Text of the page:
It was a long, hot, rainy summer. But as the end of October approaches, so do signs of a Boston fall: changing leaves, cooler air, spectators and rowers coming into town for the Head of the Charles Regatta, and perhaps even a frost.

People coming in for the Head of the Charles this weekend should expect a bit of rain starting on Friday afternoon, GBH’s meteorologist and plant expert Dave Epstein told Morning Edition co-hosts Paris Alston and Jeremy Siegel.

“It'll be generally in the 60s, so fairly comfortable, but folks may get a little bit wet who are just watching the regatta at that point,” Epstein said.

Saturday will likely bring more showers and highs in the 60s, he said.

“There may be a little bit of a gap in showers for a few hours, late morning into early afternoon, before more showers arrive,” Epstein said. “I'm not sure about that gap. I would just plan on the fact that it's probably going to be showery the entire day, but you might be able to sort of fold up the umbrella for a little bit there on Saturday.”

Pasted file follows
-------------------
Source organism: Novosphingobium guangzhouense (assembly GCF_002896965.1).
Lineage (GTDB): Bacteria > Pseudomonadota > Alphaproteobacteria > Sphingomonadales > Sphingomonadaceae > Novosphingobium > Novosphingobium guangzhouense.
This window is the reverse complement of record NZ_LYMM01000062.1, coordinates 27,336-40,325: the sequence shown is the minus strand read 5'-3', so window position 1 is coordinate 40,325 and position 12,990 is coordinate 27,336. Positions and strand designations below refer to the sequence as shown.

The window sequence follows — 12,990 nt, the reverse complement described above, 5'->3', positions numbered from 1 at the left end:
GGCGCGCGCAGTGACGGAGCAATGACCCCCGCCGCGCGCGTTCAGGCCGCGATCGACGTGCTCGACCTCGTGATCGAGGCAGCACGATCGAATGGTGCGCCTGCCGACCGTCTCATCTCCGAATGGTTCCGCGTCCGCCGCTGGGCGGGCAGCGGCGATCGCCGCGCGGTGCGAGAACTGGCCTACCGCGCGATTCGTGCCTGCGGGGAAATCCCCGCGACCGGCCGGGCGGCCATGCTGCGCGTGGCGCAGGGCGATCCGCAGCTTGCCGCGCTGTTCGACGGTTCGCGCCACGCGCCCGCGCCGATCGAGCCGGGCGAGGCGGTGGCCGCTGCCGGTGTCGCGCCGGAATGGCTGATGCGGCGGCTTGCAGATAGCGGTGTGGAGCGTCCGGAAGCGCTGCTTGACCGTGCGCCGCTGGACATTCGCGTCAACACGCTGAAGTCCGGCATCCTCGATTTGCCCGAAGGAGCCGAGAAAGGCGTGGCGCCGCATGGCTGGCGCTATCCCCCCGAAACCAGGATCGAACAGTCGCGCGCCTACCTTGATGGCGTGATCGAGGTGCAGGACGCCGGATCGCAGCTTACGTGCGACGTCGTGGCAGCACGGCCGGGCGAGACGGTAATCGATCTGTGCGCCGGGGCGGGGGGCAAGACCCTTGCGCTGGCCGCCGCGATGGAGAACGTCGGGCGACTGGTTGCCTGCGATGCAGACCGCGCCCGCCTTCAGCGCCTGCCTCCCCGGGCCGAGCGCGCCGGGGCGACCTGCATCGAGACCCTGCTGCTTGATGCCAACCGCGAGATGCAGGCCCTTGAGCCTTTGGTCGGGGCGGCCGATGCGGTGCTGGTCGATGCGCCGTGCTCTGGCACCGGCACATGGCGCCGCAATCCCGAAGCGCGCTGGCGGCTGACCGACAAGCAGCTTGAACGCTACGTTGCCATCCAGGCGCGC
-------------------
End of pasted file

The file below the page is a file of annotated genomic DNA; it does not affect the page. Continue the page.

Sunday might see some more rain, but the bigger issue will be wind.

“The wind for the rowers is actually a bigger issue than the rain itself,” he said. “It's going to be windy out of the northwest. So the Charles will become quite choppy, especially in the afternoon, with those gusty northwesterly winds.”

A dry leaf on the grass, covered in white frost.
Frost coats leaves on a crisp autumn morning in Marlborough, Mass.
Bill Sikes AP

As the weekend comes to an end, Epstein said, he’ll be turning his attention to his non-native outdoor plants. This year’s growing season has been a long one, he said — one of the latest frosts on record.

“Monday night, behind this weather system, cold air is going to get dragged in,” he said. “So if we're going to see a frost here before November, it would be Tuesday. I think the best chance is from [Route] 128 and west.”

People who have tropical plants — like the banana plant Epstein keeps on his patio — will want to bring them inside, he said.

“I'll be spraying with horticultural oil, moving that inside for its winter home. And I will be doing that with all the tropicals,” he said. “If you do not get a frost or you just want to cover things up Monday night into Tuesday, I think things actually stay very mild next week. We're actually going to be back in the 60s by the middle of next week for some beautiful weather, warmer than average as well.”